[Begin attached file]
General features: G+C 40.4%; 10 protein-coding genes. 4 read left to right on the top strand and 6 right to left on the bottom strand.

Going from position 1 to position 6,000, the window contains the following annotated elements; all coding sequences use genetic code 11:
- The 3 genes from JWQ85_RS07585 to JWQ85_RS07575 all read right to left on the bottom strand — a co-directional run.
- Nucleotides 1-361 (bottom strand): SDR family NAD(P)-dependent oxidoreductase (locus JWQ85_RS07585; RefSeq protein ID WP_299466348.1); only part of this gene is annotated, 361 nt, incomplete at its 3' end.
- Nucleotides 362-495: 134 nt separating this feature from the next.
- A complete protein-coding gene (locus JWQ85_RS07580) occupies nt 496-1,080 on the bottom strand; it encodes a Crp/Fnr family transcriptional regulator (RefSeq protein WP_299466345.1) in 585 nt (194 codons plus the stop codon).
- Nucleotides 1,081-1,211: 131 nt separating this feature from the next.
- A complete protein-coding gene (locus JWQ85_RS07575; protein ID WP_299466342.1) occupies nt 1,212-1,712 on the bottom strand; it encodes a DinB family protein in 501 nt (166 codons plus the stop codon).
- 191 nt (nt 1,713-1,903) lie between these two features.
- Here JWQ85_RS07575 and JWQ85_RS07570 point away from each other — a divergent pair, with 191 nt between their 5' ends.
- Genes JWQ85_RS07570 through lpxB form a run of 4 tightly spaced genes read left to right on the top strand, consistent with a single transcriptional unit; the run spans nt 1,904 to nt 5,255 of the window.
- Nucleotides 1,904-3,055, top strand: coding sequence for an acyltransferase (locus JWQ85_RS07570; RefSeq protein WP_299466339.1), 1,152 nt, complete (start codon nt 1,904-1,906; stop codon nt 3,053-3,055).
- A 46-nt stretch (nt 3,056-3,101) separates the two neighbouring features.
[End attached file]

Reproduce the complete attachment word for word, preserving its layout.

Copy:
General features: G+C 40.4%; 10 protein-coding genes. 4 read left to right on the top strand and 6 right to left on the bottom strand.

Going from position 1 to position 6,000, the window contains the following annotated elements; all coding sequences use genetic code 11:
- The 3 genes from JWQ85_RS07585 to JWQ85_RS07575 all read right to left on the bottom strand — a co-directional run.
- Nucleotides 1-361 (bottom strand): SDR family NAD(P)-dependent oxidoreductase (locus JWQ85_RS07585; RefSeq protein ID WP_299466348.1); only part of this gene is annotated, 361 nt, incomplete at its 3' end.
- Nucleotides 362-495: 134 nt separating this feature from the next.
- A complete protein-coding gene (locus JWQ85_RS07580) occupies nt 496-1,080 on the bottom strand; it encodes a Crp/Fnr family transcriptional regulator (RefSeq protein WP_299466345.1) in 585 nt (194 codons plus the stop codon).
- Nucleotides 1,081-1,211: 131 nt separating this feature from the next.
- A complete protein-coding gene (locus JWQ85_RS07575; protein ID WP_299466342.1) occupies nt 1,212-1,712 on the bottom strand; it encodes a DinB family protein in 501 nt (166 codons plus the stop codon).
- 191 nt (nt 1,713-1,903) lie between these two features.
- Here JWQ85_RS07575 and JWQ85_RS07570 point away from each other — a divergent pair, with 191 nt between their 5' ends.
- Genes JWQ85_RS07570 through lpxB form a run of 4 tightly spaced genes read left to right on the top strand, consistent with a single transcriptional unit; the run spans nt 1,904 to nt 5,255 of the window.
- Nucleotides 1,904-3,055, top strand: coding sequence for an acyltransferase (locus JWQ85_RS07570; RefSeq protein WP_299466339.1), 1,152 nt, complete (start codon nt 1,904-1,906; stop codon nt 3,053-3,055).
- A 46-nt stretch (nt 3,056-3,101) separates the two neighbouring features.